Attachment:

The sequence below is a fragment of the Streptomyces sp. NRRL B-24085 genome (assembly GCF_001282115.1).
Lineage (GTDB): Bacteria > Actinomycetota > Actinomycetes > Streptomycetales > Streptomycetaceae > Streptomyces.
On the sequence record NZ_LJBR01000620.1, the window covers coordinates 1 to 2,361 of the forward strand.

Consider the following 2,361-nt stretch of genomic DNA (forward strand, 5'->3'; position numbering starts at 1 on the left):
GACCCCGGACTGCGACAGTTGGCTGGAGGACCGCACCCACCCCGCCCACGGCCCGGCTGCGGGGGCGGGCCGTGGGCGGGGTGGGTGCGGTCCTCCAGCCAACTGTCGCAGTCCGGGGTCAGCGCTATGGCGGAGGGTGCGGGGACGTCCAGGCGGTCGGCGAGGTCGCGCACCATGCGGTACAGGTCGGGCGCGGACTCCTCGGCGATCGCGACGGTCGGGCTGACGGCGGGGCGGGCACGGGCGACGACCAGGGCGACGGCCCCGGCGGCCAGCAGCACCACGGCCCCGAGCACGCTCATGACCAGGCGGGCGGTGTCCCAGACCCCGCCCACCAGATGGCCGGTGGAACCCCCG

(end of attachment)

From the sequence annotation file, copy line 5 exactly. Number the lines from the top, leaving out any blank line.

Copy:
GACCCCGGACTGCGACAGTTGGCTGGAGGACCGCACCCACCCCGCCCACGGCCCGGCTGCGGGGGCGGGCCGTGGGCGGGGTGGGTGCGGTCCTCCAGCCAACTGTCGCAGTCCGGGGTCAGCGCTATGGCGGAGGGTGCGGGGACGTCCAGGCGGTCGGCGAGGTCGCGCACCATGCGGTACAGGTCGGGCGCGGACTCCTCGGCGATCGCGACGGTCGGGCTGACGGCGGGGCGGGCACGGGCGACGACCAGGGCGACGGCCCCGGCGGCCAGCAGCACCACGGCCCCGAGCACGCTCATGACCAGGCGGGCGGTGTCCCAGACCCCGCCCACCAGATGGCCGGTGGAACCCCCG